(h) depositing a second silicon nitride layer;
(i) anisotropically etching said second silicon nitride layer thereby forming silicon nitride sidewalls adjacent to said wordlines;
(j) implanting a second dose of impurity atoms thereby forming a semiconductive element;
(k) depositing an insulative layer over said silicon wafer;
(l) planarizing said insulative layer;
(m) depositing a second photoresist layer over said insulative layer;
(n) patterning said second photoresist layer to define a bitline contact openings between adjacent wordlines;
(o) etching said insulative layer by RIE for a first time period in a first flow of fluorocyclobutane (C4 F8) and CH3 F in an argon carrier gas at a first rf power density whereby a polymer is formed over exposed silicon nitride surfaces;
(p) etching said insulative layer by RIE for a second time period in a second flow of fluorocyclobutane (C4 F8) and CH3 F in an argon carrier gas at a second rf power density thereby forming bitline contact openings wherein the second rf power density is higher than the first rf power density;
(q) removing residual polymer by flowing an oxidizing gas in a carrier gas in three stages with successively increasing oxygen flow rates and successively decreasing rf power densities;
(r) removing said photoresist layer by ashing;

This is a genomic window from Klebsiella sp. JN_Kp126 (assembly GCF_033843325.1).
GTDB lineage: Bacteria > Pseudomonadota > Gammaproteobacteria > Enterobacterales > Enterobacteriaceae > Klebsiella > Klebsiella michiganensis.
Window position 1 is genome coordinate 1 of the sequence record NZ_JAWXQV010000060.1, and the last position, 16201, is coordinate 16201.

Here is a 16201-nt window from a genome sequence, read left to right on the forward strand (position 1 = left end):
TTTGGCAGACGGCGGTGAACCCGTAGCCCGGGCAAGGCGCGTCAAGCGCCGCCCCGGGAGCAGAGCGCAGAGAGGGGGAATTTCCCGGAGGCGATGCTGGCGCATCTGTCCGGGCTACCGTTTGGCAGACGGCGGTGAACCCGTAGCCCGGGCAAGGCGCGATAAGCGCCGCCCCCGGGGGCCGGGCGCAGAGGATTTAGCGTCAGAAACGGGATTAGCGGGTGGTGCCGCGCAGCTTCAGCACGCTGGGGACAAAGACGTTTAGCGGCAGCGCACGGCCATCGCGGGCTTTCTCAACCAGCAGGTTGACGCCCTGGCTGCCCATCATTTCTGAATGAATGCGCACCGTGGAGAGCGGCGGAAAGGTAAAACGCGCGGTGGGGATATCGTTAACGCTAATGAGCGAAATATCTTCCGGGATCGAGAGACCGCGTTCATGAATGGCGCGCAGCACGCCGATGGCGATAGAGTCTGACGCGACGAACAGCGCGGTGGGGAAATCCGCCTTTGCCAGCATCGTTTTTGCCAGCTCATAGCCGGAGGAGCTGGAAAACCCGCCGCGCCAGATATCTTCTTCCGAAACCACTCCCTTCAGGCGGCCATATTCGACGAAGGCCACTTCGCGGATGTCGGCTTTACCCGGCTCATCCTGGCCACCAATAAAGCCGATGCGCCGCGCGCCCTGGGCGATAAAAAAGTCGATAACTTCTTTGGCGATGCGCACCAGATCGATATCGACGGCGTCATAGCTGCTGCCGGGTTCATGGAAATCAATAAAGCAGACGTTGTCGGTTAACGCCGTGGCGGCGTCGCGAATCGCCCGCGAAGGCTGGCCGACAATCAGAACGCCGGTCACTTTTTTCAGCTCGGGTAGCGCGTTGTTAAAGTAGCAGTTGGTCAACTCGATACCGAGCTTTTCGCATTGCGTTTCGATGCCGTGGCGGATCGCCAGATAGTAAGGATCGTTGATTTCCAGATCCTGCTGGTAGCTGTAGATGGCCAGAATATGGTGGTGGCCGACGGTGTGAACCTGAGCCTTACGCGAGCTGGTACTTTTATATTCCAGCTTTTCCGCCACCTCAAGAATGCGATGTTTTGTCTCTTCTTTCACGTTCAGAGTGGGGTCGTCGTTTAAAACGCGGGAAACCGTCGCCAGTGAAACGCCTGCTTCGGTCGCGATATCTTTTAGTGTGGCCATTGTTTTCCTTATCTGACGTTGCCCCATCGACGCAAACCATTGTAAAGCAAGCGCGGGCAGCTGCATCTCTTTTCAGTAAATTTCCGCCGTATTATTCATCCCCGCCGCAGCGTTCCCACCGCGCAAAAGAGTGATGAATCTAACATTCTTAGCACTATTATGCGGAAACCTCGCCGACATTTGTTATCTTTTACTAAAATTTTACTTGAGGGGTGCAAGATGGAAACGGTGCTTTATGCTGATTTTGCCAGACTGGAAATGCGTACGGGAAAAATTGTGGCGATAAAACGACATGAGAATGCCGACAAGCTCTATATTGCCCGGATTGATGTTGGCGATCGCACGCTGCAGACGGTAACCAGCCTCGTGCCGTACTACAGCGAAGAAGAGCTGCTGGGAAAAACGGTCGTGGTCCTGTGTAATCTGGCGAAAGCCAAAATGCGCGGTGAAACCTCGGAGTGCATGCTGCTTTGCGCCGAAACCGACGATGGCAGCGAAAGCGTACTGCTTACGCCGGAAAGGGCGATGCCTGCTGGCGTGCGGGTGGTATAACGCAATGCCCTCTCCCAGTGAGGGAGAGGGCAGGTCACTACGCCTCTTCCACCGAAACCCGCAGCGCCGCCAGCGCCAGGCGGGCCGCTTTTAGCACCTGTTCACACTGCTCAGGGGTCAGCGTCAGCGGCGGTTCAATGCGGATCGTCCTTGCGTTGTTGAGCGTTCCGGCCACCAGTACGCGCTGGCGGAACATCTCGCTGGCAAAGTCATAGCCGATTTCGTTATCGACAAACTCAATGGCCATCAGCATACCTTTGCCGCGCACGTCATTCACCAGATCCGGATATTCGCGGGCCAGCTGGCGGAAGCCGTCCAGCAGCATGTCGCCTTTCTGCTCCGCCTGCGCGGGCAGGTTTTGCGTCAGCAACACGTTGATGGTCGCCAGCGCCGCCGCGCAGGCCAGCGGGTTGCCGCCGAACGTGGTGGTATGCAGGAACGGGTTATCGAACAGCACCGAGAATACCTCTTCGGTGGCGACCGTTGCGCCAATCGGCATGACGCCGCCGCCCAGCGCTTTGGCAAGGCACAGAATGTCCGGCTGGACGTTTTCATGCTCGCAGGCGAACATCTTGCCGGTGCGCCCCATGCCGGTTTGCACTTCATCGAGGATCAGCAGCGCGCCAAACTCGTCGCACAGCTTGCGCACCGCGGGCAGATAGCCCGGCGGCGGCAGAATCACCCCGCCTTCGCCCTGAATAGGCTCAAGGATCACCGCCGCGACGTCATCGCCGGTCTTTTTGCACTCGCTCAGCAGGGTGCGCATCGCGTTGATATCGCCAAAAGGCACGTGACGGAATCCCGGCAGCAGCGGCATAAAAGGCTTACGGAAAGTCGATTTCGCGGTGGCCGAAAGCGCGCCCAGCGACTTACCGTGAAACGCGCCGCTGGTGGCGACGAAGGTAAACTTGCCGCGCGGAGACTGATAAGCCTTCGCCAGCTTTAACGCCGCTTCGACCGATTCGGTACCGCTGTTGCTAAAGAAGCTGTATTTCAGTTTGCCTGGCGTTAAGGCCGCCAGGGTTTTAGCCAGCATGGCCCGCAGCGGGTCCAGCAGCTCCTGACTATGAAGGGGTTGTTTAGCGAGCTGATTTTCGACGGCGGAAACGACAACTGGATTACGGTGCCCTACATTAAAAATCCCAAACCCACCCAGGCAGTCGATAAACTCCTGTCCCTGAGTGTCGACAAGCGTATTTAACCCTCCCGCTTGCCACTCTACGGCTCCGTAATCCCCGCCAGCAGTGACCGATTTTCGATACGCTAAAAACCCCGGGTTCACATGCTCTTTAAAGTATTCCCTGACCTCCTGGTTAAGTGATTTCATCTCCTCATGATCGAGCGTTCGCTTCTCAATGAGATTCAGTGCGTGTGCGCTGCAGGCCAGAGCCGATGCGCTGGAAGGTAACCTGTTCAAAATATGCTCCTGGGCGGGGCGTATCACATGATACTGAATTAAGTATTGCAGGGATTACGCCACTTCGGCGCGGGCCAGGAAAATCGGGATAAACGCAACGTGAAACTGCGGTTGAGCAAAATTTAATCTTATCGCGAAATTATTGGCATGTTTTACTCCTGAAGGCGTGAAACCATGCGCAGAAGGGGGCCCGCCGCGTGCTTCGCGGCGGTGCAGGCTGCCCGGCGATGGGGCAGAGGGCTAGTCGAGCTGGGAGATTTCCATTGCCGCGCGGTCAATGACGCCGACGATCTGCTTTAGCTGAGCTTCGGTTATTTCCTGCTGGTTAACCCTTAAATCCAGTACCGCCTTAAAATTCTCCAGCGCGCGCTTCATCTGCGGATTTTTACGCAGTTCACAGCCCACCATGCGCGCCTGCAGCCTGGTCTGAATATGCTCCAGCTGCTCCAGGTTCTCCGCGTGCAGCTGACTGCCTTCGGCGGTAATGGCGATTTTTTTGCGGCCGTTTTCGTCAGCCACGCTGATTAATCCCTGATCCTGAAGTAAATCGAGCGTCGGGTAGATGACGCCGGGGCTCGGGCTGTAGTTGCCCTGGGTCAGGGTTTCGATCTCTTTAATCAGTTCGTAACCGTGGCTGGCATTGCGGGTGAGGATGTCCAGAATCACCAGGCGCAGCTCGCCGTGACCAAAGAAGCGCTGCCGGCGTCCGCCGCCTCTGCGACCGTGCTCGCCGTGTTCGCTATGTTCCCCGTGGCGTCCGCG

(s) depositing conductive material into said bitline contact openings, thereby forming bitline contacts;
(t) forming a bitline over said bitline contact; and
(u) forming storage capacitors.
15. The method of claim 14 wherein said insulative layer is selected from the group consisting of silicon oxide, a phosphosilicate glass, and a borophosphosilicate glass.
16. The method of claim 14 wherein the width of said bitline contact openings is between about 0.1 and 0.4 microns.
17. The method of claim 14 wherein the thickness of said silicon nitride sidewalls is between about 50 and 100 nm.
18. The method of claim 14 wherein the distance between adjacent wordlines is between about 0.18 and 0.35 microns.
19. The method of claim 14 wherein said first flow comprises C4 F8 at a flow rate of between about 10 and 15 SCCM and CH3 F at a flow rate of between about 8 and 15 SCCM.
20. The method of claim 14 wherein said second flow comprises C4 F8 at flow rate of about 10 percent of the flow rate of C4 F8 in said first flow and CH3 F at about a flow rate of about 30 percent of the flow rate of CH3 F in said first flow.
21. The method of claim 14 wherein said first rf power density is 4.6 Watts/cm2 or thereabout.
22. The method of claim 14 wherein said second rf power density is 5.2 Watts/cm2 or thereabout.
23. The method of claim 14 wherein the flow rate of said argon carrier gas is adjusted to maintain a total chamber pressure of between about 2 and 10 mTorr.
24. The method of claim 14 wherein said successively increasing oxygen flow rates are 25, 35, and 100 SCCM or thereabout respectively and said successively decreasing rf power densities are 0.46, 0.39, and 0.31 Watts/cm2 or thereabout respectively.
25. The method of claim 14 wherein said conductive material is tungsten.
Description
RELATED PATENT APPLICATION